The SIM spring convocation ceremony is taking place on Thursday, June 2nd. Six of our Master of Information (MI) graduates completed a thesis. The breadth and variety of topics illustrate the interdisciplinary nature of the MI degree, and of the information science field in general. Read more about three of the theses below.
Jordan Audas: “The price of glass slippers: Folklore, intellectual property, and neoliberalism” (full details)
This research presents a theoretical framework to illustrate the way that individualism facilitates the exploitation of communal goods, particularly in connection with the commodification of folklore present in neoliberal society. Although contemporary folklorists understand folklore as the product of mutually sharing traditions – a peer-to-peer and collaborative process which continuously evolves through community participation – the insertion and prioritization of the individual by historical folklore collectors, copyright law, and neoliberal ideology functions to transform the creation and dissemination of folklore into an individual’s intellectual property. Historical folktale collectors made it possible to copyright folklore, to fix these tales and songs to a singular author figure; what started with a desire to protect national heritage by “saving” the last remaining products of the folk was quickly transformed by the copyright industry into an income generation tool. The positioning of the individual above the community in the folklore process serves the purpose of copyright, a system designed to reward the author figure, the solitary and individual genius, and coincides with the ideology of neoliberalism, which places further emphasis on the individual, validating the increase of protection of physical and intellectual property through privatization and commodification. The prioritization of the individual makes it possible for folklore to be bought, sold, or traded – just as any other commodity. This research was made possible through a generous grant of $17,500 by the Social Sciences and Humanities Research Council of Canada (SSHRC), based on a successful application to the 2021 Canada Graduate Scholarships-Master’s competition (CGS M).
Poppy Riddle: “Visualizing Keyword Co-occurrence from Two Queries to Aid Exploratory Search” (full details)
Click here to read a full profile about Poppy
I have been researching the intersection of bibliometrics and information visualization as I am interested in how searching for information can be improved and if visualization provides a better way to search through and find what you are looking for. My thesis investigated a method of information visualization comparing keyword co-occurrence between two database queries to address the challenges of current discovery systems in academic settings. Its purpose was to illustrate how search terms have keyword exclusions that are unique to each and may inform the user of work might be missed or what might refine future searches. Results suggest that while some keywords are co-occurring and linked, there are exclusive keywords that may impact an information seeker’s desired topic and may provide valuable information to support decision making in their exploratory search process. Interpretation of results using heuristic analysis suggests this visualization would present more benefits to the information seeker as an interactive visualization than a static one. The outcomes of my thesis may be implemented by an academic librarian with beginner level Python programming experience. Future work will include advancing this concept to an interactive visualization for evaluation, and exploring other ways to visually map information, including using 3D and VR. My goal is to continue researching and developing ways in which we interact with large amounts of diverse information, which is easy to us, and might even be fun. This research received funding from Coalition Publica ($5500) for support of this work.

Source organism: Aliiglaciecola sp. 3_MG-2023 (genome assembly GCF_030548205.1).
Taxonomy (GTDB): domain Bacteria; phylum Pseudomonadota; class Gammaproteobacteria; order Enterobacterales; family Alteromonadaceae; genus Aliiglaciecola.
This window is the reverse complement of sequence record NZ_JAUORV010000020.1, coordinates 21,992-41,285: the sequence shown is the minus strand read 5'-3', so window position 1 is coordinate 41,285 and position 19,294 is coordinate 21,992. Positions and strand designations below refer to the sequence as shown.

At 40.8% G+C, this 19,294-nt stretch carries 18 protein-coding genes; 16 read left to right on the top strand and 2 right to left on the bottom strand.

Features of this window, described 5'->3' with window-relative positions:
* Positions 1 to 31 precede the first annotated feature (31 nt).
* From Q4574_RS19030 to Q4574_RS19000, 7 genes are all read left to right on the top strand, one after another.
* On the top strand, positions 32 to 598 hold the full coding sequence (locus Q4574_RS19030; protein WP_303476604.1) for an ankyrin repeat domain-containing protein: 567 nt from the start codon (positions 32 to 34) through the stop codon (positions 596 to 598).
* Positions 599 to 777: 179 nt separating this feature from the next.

Lisa Olson: “Plague Discourse: Political, Religious, and Medical Publications in England, 1603–1666” (full details)
The plague pandemic known as the Black Death reached the shores of England in 1348 and went on to kill around 30–40 percent of England’s citizens. Following the Black Death, the disease became endemic in England, and continued to bedevil the country for another three hundred years. While the seventeenth century saw England’s last plague epidemic, it also saw some of its worst, experiencing major outbreaks in 1603, 1625, 1636, and 1665. During this time, citizens looked to the political, religious, and medical realms for answers to their questions and various authoritative figures answered through print. The century also saw an increase in the quantity, popularity, and accessibility of printed texts in England and society became increasingly equipped to process the influx of texts concerning the illness. These texts, therefore, likely shaped many citizens understanding of the plague. Using qualitative discourse analysis and historical research, as well as quantitative content analysis, this thesis examines a sample of texts from the political, religious, and medical spheres to gain insight into the information being conveyed to the public about the plague at this time and discover how the discourse of these three spheres coexisted. The findings of this study offer insight into the relationships between the political, religious, and medical spheres and how they were affected by plague between 1603 and 1666. They also provide timely insight into responses to widespread health emergencies, such as the current (2019–2022) coronavirus pandemic.